background preloader

Scientific evidence for survival of consciousness after death

Scientific evidence for survival of consciousness after death
According to Wikipedia.org, "psychometry" is a psychic ability in which the user is able to relate details about the past condition of an object or area, usually by being in close contact with it. The user could allegedly, for example, give police precise details about a murder or other violent crime if they were at the crime scene or were holding the weapon used. About.com's Paranormal Phenomena website lists information about several of the most convincing psychometrists. Stefan Ossowiecki, a Russian-born psychic, is one of the most famous psychometrists. Ossowiecki claimed to be able to see people's auras and to move objects through psychokinesis. His psychic gifts enabled this chemical engineer to locate lost objects and missing people, and he assisted in several criminal investigations. In later experiments, Ossowiecki performed remarkable psychometric feats with archeological objects - a kind of psychic archeology.

http://www.near-death.com/evidence.html

Quantum mind The quantum mind or quantum consciousness hypothesis proposes that classical mechanics cannot explain consciousness, while quantum mechanical phenomena, such as quantum entanglement and superposition, may play an important part in the brain's function, and could form the basis of an explanation of consciousness. It is not one theory, but a collection of distinct ideas described below. A few theoretical physicists have argued that classical physics is intrinsically incapable of explaining the holistic aspects of consciousness, whereas quantum mechanics can.

The Lancet: Near-death experience in survivors of cardiac arrest Pim van Lommel, Ruud van Wees, Vincent Meyers, Ingrid Elfferich Division of Cardiology, Hospital Rijnstate, Arnhem, Netherlands (P van Lommel MD); Tilburg, Netherlands (R van Wees PhD); Nijmegen, Netherlands (V Meyers PhD); and Capelle a/d Ijssel, Netherlands (I Elfferich PhD) Correspondence to: Dr Pim van Lommel, Division of Cardiology, Hospital Rijnstate, PO Box 9555, 6800 TA Arnhem, Netherlands (e-mail:pimvanlommel@wanadoo.nl) Summary Introduction Methods Results Discussion References Science is showing how the brain's development affects free will A baseball player, for example, "sees the ball and hits the ball" without waiting to think about it. The batter has practiced recognizing the pitch and timing the swing until lower nerve centers govern the process. Similarly, a skilled pianist is able to perform complex compositions on the keys while carrying on a conversation or planning a dinner. The individual brain forms many such connections through thousands of hours of practice; other modules have developed in the brain of the species over millions of years of evolution. Therefore, we jump when something is slithering in the nearby grass, even those of us who have never seen a snake; moreover, we share this innate response with other primates on the same basis.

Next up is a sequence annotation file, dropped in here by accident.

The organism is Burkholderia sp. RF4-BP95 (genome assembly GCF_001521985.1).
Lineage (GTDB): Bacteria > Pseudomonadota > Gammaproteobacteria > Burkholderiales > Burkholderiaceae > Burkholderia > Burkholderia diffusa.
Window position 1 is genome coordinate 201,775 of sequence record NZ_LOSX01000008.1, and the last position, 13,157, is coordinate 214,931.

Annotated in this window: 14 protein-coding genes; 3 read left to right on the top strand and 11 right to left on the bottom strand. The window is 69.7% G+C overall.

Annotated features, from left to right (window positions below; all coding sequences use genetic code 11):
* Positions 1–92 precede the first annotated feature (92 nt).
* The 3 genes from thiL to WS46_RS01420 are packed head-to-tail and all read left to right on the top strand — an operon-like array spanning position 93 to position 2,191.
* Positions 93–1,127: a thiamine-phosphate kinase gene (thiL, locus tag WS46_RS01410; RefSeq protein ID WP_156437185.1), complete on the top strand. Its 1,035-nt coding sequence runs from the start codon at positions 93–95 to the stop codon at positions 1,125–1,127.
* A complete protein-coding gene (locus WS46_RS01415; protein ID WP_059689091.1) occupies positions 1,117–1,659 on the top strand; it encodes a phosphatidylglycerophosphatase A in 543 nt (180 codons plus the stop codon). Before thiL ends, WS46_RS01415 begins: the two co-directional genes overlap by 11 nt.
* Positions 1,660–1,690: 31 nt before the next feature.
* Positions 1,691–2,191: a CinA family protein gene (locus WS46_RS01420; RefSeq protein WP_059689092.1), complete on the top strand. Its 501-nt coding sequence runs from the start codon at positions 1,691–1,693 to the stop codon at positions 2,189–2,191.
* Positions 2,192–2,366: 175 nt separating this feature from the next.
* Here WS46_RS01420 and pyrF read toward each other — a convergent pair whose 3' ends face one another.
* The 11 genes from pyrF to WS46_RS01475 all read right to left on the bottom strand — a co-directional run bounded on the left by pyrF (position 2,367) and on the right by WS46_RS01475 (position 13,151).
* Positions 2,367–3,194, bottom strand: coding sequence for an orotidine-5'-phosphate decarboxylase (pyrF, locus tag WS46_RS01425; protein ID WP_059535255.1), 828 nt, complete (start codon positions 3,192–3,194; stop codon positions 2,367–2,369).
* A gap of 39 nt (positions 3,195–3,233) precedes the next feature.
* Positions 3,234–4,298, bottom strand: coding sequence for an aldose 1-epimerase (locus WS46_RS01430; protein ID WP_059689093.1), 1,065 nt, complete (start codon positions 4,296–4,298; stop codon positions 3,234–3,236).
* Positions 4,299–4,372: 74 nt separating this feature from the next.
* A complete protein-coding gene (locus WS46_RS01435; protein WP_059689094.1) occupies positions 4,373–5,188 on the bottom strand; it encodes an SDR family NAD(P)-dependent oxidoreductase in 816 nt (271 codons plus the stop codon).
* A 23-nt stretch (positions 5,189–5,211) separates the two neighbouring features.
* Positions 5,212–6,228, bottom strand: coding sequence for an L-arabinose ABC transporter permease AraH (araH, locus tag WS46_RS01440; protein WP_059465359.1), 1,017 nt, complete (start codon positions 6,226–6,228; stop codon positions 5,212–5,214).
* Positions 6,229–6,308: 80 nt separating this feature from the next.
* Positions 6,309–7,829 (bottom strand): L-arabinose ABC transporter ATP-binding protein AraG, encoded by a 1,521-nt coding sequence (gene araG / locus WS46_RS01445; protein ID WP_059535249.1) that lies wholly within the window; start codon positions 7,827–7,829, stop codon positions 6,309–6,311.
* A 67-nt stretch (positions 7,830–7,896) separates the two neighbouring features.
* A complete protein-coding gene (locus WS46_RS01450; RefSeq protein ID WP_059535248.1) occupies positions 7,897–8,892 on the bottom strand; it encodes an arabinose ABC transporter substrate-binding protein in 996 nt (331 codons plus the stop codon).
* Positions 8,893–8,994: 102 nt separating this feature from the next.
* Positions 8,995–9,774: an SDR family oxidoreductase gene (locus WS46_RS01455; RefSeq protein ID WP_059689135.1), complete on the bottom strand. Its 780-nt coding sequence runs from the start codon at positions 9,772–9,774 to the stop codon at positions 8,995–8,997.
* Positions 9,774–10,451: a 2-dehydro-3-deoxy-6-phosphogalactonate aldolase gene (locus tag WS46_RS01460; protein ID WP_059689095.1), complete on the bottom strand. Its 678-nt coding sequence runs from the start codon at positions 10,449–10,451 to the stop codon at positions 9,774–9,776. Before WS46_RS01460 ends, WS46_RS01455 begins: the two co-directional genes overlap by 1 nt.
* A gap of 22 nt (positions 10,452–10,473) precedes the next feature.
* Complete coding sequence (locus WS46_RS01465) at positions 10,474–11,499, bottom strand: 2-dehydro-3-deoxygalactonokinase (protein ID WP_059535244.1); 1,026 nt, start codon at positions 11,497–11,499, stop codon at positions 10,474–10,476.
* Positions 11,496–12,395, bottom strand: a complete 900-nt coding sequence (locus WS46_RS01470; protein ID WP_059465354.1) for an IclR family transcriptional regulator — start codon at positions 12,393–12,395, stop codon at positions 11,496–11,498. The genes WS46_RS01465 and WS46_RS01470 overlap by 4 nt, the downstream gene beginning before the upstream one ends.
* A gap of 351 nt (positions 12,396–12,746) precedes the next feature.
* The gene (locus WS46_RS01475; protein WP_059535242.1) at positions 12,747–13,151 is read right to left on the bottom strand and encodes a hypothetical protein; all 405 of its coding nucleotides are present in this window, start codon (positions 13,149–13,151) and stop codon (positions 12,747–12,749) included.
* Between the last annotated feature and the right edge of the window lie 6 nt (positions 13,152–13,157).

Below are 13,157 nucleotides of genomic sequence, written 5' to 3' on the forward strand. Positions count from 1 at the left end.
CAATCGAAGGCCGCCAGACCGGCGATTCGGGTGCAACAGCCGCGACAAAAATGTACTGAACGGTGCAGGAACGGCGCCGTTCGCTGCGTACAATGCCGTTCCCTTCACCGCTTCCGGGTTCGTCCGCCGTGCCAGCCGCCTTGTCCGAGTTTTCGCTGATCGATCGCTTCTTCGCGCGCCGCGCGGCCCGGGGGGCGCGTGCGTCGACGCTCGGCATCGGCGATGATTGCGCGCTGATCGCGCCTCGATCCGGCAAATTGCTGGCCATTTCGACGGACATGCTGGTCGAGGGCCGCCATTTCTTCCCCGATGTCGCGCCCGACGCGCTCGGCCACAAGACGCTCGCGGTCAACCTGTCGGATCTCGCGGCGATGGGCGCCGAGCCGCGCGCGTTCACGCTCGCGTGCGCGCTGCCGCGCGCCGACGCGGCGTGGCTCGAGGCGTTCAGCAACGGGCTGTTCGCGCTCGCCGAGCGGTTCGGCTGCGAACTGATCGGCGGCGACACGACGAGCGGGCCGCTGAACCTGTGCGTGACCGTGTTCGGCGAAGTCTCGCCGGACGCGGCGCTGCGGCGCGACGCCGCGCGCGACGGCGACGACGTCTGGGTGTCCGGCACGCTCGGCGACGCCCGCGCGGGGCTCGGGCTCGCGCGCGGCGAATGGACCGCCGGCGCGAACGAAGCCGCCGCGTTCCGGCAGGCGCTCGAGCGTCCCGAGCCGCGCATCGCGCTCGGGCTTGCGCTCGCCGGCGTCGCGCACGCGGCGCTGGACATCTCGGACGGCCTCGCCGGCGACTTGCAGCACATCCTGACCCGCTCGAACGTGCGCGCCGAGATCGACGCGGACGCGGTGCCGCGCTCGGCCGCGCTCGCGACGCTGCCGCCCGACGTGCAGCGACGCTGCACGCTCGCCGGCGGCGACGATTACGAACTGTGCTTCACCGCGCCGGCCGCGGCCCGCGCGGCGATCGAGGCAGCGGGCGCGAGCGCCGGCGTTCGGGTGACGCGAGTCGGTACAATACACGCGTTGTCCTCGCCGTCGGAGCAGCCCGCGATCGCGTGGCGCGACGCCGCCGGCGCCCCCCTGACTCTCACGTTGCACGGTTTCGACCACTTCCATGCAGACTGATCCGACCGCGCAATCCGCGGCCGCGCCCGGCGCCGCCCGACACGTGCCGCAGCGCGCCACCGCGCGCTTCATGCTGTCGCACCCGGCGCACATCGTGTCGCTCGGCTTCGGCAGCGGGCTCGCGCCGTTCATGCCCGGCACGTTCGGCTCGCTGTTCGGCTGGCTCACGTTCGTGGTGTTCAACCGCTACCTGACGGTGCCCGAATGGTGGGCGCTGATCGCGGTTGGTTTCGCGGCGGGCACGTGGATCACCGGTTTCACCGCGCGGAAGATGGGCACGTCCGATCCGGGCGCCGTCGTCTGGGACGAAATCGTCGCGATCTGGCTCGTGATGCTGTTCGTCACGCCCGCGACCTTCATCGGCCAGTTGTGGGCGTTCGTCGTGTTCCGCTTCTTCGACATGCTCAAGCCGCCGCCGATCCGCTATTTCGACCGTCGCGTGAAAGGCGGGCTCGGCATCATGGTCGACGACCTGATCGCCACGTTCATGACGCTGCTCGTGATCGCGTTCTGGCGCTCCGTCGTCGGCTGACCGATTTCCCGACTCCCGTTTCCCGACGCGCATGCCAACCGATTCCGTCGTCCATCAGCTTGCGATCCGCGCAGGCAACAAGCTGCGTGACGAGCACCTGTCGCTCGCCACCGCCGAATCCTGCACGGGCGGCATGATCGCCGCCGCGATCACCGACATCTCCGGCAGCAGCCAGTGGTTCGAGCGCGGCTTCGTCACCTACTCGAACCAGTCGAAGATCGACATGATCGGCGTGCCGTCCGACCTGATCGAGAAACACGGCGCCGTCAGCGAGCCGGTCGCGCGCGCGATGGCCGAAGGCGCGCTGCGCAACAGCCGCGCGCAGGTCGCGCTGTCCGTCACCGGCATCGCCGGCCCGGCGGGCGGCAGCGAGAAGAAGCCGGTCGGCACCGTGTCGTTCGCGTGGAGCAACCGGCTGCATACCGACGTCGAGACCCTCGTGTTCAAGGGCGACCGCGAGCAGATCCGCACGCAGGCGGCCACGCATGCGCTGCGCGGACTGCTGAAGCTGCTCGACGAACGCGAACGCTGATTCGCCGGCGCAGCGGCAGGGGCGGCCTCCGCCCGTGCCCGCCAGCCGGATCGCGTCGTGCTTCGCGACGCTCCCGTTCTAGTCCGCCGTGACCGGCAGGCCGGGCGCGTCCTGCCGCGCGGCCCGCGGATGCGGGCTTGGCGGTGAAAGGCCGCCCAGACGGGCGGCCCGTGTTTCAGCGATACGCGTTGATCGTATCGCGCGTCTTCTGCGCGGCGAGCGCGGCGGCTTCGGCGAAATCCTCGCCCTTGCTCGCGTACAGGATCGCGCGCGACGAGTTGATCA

Theory of mind Definition[edit] Theory of mind is a theory insofar as the mind is not directly observable.[1] The presumption that others have a mind is termed a theory of mind because each human can only intuit the existence of his/her own mind through introspection, and no one has direct access to the mind of another. It is typically assumed that others have minds by analogy with one's own, and this assumption is based on the reciprocal nature of social interaction, as observed in joint attention,[4] the functional use of language,[5] and the understanding of others' emotions and actions.[6] Having a theory of mind allows one to attribute thoughts, desires, and intentions to others, to predict or explain their actions, and to posit their intentions. Theory of mind appears to be an innate potential ability in humans; one requiring social and other experience over many years for its full development. Different people may develop more, or less, effective theories of mind.